The month of May 2018 was much warmer than normal, and this got the soybean plants off to a very fast start. Warm nights are conducive to early flowering, and this was especially notable in 2018. In the early-planted crop, first flowers appeared in early June, well before the longest day of the year, and unlike the interruption of flowering that often takes place under normal night temperatures for about a week before and after the longest day, flowering was early and continuous in 2018. As a result, nearly half of the Illinois soybean crop was flowering by July 1. The warm May probably affected the yield response to planting date as well; with warm temperatures, early-planted soybeans as fast as late-planted ones, and this widened the developmental gap between the different plantings.
Planted on April 26, the earliest variety reached first flower on June 9 and matured on August 28, compared to June 15 and September 17 for the latest-maturing variety. When planted on May 24, the earlier and later varieties flowered on June 15 and July 2, and matured on September 12 and September 25, respectively. So when planted late, both varieties flowered very early in their life cycles, both spent less time in reproductive stages than when they were planted early, and they ended up yielding about the same. While in this case it’s accurate to say that the later-maturing variety benefitted more from early planting, that’s only because the early-maturing one was physiologically less able to use the longer growing period allowed by early planting to produce high yield.
Seed and seeding rate
Seed quality as measured by the standard warm germination results is probably good in most cases this year, but there were enough issues related mostly to harvest time weather last fall that vigor—the ability to produce good stands under stressful soil conditions—may be lower than in some previous years. Vigor is commonly measured by the “cold test”, which consists of keeping the seed in soil at 50 degrees for several days followed by a standard warm germination test. Cold test results can be somewhat hard to interpret, but most of the time, actual emergence is higher than the cold test score. Many companies take cold scores and might be willing to share them for seed lots this year.
Although promoting low soybean seeding rate for high yields seems to have cooled a little, some still contend that planting 100,000 seeds per acre is enough. We have conducted small-plot seeding rate trials each of the past four years at six or seven sites per year around Illinois. We plant rates of 50, 100, 150, and 200 thousand seeds in replicated trials, and report yields by actual plant stands. Figure 3 below shows the results from the 2018 trials. Plant stands as percentage of dropped seeds were high in 2018, and yields were high to very high. Optimum stands ranged from 86,000 to 201,000 plants per acre.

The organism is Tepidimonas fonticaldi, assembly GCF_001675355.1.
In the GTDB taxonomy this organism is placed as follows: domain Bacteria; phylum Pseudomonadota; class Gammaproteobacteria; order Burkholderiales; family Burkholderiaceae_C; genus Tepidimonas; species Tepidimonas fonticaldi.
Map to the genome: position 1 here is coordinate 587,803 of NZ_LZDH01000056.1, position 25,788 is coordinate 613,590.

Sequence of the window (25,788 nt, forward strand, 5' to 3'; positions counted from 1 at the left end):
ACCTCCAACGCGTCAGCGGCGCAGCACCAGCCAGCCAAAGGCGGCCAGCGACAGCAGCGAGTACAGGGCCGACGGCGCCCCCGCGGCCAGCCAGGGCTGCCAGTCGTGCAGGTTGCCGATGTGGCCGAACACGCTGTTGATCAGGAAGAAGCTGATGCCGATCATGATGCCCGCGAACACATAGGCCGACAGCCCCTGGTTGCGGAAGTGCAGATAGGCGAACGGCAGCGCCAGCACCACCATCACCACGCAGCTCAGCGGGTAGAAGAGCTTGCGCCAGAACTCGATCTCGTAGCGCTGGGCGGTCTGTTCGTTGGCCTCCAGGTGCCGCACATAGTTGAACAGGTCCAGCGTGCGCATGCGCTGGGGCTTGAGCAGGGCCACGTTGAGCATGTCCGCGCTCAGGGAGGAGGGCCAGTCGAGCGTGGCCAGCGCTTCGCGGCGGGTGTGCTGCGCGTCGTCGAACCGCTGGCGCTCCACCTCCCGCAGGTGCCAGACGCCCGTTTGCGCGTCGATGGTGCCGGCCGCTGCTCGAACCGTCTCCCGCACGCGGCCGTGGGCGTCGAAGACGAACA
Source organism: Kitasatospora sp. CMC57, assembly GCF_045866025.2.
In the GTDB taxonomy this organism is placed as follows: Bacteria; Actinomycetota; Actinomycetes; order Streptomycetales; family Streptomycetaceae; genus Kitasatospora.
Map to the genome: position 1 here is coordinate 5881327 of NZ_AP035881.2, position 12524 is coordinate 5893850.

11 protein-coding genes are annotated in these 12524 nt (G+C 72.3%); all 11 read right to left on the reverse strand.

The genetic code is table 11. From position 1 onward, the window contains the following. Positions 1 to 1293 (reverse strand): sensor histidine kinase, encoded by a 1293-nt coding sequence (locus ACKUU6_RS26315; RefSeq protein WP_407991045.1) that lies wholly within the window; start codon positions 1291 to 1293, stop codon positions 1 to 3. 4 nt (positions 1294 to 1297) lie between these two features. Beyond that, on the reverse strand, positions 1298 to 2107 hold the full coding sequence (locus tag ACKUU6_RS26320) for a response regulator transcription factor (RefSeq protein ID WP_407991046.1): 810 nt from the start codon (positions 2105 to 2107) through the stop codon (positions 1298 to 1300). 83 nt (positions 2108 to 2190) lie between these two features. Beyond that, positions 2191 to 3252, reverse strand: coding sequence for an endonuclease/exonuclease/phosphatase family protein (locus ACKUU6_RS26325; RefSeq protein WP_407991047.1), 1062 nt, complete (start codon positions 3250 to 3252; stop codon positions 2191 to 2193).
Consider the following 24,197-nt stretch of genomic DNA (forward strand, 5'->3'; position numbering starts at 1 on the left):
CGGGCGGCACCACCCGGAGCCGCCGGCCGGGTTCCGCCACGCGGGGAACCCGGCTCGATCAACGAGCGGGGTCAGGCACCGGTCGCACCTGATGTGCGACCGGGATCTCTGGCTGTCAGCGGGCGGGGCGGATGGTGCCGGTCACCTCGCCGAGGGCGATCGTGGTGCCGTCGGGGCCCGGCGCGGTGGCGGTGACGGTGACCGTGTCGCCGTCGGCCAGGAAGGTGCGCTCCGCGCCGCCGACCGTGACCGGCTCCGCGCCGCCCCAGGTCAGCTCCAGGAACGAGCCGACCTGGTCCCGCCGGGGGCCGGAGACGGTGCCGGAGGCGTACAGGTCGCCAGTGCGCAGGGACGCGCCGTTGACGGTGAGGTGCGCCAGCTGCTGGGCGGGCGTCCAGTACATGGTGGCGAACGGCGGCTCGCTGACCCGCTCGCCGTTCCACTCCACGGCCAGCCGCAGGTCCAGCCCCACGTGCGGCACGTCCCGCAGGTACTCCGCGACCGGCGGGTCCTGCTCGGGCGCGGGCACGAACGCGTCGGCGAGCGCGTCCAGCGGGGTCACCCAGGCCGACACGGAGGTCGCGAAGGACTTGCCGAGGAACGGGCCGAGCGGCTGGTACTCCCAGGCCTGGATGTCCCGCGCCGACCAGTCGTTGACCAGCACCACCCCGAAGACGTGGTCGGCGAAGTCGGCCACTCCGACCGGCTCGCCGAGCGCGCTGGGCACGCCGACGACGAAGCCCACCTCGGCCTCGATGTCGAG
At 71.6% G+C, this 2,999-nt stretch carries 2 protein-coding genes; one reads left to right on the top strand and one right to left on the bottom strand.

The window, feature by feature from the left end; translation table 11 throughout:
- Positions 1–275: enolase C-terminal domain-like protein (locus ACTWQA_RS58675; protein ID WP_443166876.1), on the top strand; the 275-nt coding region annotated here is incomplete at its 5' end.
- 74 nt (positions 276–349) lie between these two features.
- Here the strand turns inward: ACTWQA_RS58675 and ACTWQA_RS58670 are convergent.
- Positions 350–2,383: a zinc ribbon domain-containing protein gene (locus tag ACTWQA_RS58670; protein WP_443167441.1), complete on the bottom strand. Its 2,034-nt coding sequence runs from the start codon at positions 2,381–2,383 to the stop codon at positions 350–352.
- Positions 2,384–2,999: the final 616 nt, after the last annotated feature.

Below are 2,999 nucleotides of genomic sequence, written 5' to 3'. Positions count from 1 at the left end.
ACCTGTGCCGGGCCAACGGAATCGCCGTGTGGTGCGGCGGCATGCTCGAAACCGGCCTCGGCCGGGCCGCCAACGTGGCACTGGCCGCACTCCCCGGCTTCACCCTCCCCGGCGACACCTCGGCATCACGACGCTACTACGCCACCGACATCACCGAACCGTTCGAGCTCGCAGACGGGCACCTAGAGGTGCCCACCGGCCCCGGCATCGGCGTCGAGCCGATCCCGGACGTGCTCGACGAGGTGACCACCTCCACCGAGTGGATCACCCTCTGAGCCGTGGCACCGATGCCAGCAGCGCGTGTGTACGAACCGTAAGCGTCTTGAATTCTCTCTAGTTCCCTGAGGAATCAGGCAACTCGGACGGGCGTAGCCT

Soybean seeding rate responses at seven Illinois sites in 2018. The yellow triangle on each curve marks the optimum stand, where added seed just paid for itself in higher yield.
The wide ranges of optimum plant stands and yields in 2018 were not unusual; across all 27 trials over the past four years, optimum stands ranged from 50,000 to 201,000, and yields at optimum stands from 53 to 90 bushels per acre, with no discernible correlation between yields and stands (Figure 4). How do we deal with such variability across sites? We certainly can’t plant enough seeds to make sure we never have too few plants—that would take planting more than 200,000 seeds per acre. With no correlation between yield and seeding rate, we also can’t reasonably adjust seeding rate by expected yield, and we can’t know actual yield. A reasonable approach is to cover most cases by planting to produce stands of about 120,000 plants per acre, which is close to the stand needed to maximize return to seed (gross return minus seed cost) in the majority of responses.
Figure 4. Optimum plant stands and yields at those stands across 27 sites in Illinois, 2015-2018.
How many seeds do we plant if we want to end up with 120,000 plants? Over the trials reported here, plant stand as a percentage of dropped seeds averaged in the low 80s for the first three years, and was close to 100% in 2018. We normally divide the desired stand by the warm germination (percentage expressed as a fraction, as in 0.95), and then by a percentage that, based on soil conditions and seed placement, we reasonable expect to produce a stand. Planting seed with high germination percentage into good soil conditions with a planter that places seed well, it may be reasonable to expect 80% establishment. If we want 120,000 plants, that would mean planting 120,000 ÷ 0.80 = 150,000.
Should we raise seeding rates to avoid having to replant if we’re planting into cool soils the last week of April? We may want to raise them a little if the cold test percentage is marginal. But the most common cause of having to replant is heavy rains after planting that leaves seeds without oxygen in the soil, causing seed death and very low stands. In few cases like this does raising the seeding rate increase the stand enough to avoid replanting.
On soils heavier than loam in texture, it is unlikely that adding nitrogen fertilizer at planting, or during the season, will increase yields. On lighter soils, adding urea at planting might increase early growth and yields, but the chances of this happening are not high. There has been some data from Iowa and Indiana suggesting that adding sulfur might help soybean yields, especially (but not only) in lighter soils. As with N, we don’t have good guidelines on when S might be needed, but we do not think that the need is routine. Ammonium sulfate broadcast at planting at a rate of about 20 lb. of S (83 lb AS) can supply both N and S, but is not inexpensive. Keep in mind that most of the outstanding soybean yields in 2018 were produced without adding N, S, or other products not known to be needed for high soybean yields.